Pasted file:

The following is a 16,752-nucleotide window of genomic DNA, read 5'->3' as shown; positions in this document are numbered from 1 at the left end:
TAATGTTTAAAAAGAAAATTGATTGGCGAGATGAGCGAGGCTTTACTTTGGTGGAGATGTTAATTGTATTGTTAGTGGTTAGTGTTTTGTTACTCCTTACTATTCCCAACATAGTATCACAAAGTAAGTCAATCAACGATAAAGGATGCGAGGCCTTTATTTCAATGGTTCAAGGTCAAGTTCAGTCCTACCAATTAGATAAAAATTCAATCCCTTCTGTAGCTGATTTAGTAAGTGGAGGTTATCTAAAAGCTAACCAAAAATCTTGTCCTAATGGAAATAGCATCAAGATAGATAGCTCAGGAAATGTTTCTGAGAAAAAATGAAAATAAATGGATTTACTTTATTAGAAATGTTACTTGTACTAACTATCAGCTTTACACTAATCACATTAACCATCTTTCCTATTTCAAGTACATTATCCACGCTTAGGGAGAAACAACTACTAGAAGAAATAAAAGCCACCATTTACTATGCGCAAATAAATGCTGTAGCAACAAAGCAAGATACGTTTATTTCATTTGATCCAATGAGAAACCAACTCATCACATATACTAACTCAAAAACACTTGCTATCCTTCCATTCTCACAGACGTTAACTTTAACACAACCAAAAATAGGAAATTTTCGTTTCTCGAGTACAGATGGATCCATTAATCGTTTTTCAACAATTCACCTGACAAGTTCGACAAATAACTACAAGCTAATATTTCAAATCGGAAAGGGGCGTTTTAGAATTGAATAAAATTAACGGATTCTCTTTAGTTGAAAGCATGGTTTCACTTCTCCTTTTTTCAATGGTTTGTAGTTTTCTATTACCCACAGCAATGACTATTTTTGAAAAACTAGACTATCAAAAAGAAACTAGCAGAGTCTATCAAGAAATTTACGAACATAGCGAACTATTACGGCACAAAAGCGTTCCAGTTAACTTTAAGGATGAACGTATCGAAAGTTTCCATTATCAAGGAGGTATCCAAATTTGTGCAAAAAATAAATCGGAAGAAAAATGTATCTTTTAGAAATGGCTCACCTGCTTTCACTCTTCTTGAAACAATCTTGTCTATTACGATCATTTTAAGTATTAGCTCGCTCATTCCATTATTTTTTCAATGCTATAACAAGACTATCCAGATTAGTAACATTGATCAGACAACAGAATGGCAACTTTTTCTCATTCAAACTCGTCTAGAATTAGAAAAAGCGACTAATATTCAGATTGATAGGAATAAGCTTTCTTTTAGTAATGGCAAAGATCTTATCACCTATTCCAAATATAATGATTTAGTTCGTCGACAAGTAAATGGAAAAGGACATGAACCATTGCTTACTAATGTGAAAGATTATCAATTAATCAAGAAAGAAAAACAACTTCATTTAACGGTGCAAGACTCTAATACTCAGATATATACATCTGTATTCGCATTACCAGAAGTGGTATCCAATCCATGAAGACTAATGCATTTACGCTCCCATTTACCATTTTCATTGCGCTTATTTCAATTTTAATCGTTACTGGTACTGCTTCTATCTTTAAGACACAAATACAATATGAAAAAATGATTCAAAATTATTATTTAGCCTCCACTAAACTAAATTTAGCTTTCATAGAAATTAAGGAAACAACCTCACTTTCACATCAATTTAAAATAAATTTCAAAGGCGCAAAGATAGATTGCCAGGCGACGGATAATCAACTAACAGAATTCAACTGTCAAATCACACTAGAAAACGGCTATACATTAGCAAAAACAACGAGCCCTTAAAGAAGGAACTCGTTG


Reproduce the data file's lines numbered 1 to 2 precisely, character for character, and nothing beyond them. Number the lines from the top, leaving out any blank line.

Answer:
The following is a 16,752-nucleotide window of genomic DNA, read 5'->3' as shown; positions in this document are numbered from 1 at the left end:
TAATGTTTAAAAAGAAAATTGATTGGCGAGATGAGCGAGGCTTTACTTTGGTGGAGATGTTAATTGTATTGTTAGTGGTTAGTGTTTTGTTACTCCTTACTATTCCCAACATAGTATCACAAAGTAAGTCAATCAACGATAAAGGATGCGAGGCCTTTATTTCAATGGTTCAAGGTCAAGTTCAGTCCTACCAATTAGATAAAAATTCAATCCCTTCTGTAGCTGATTTAGTAAGTGGAGGTTATCTAAAAGCTAACCAAAAATCTTGTCCTAATGGAAATAGCATCAAGATAGATAGCTCAGGAAATGTTTCTGAGAAAAAATGAAAATAAATGGATTTACTTTATTAGAAATGTTACTTGTACTAACTATCAGCTTTACACTAATCACATTAACCATCTTTCCTATTTCAAGTACATTATCCACGCTTAGGGAGAAACAACTACTAGAAGAAATAAAAGCCACCATTTACTATGCGCAAATAAATGCTGTAGCAACAAAGCAAGATACGTTTATTTCATTTGATCCAATGAGAAACCAACTCATCACATATACTAACTCAAAAACACTTGCTATCCTTCCATTCTCACAGACGTTAACTTTAACACAACCAAAAATAGGAAATTTTCGTTTCTCGAGTACAGATGGATCCATTAATCGTTTTTCAACAATTCACCTGACAAGTTCGACAAATAACTACAAGCTAATATTTCAAATCGGAAAGGGGCGTTTTAGAATTGAATAAAATTAACGGATTCTCTTTAGTTGAAAGCATGGTTTCACTTCTCCTTTTTTCAATGGTTTGTAGTTTTCTATTACCCACAGCAATGACTATTTTTGAAAAACTAGACTATCAAAAAGAAACTAGCAGAGTCTATCAAGAAATTTACGAACATAGCGAACTATTACGGCACAAAAGCGTTCCAGTTAACTTTAAGGATGAACGTATCGAAAGTTTCCATTATCAAGGAGGTATCCAAATTTGTGCAAAAAATAAATCGGAAGAAAAATGTATCTTTTAGAAATGGCTCACCTGCTTTCACTCTTCTTGAAACAATCTTGTCTATTACGATCATTTTAAGTATTAGCTCGCTCATTCCATTATTTTTTCAATGCTATAACAAGACTATCCAGATTAGTAACATTGATCAGACAACAGAATGGCAACTTTTTCTCATTCAAACTCGTCTAGAATTAGAAAAAGCGACTAATATTCAGATTGATAGGAATAAGCTTTCTTTTAGTAATGGCAAAGATCTTATCACCTATTCCAAATATAATGATTTAGTTCGTCGACAAGTAAATGGAAAAGGACATGAACCATTGCTTACTAATGTGAAAGATTATCAATTAATCAAGAAAGAAAAACAACTTCATTTAACGGTGCAAGACTCTAATACTCAGATATATACATCTGTATTCGCATTACCAGAAGTGGTATCCAATCCATGAAGACTAATGCATTTACGCTCCCATTTACCATTTTCATTGCGCTTATTTCAATTTTAATCGTTACTGGTACTGCTTCTATCTTTAAGACACAAATACAATATGAAAAAATGATTCAAAATTATTATTTAGCCTCCACTAAACTAAATTTAGCTTTCATAGAAATTAAGGAAACAACCTCACTTTCACATCAATTTAAAATAAATTTCAAAGGCGCAAAGATAGATTGCCAGGCGACGGATAATCAACTAACAGAATTCAACTGTCAAATCACACTAGAAAACGGCTATACATTAGCAAAAACAACGAGCCCTTAAAGAAGGAACTCGTTG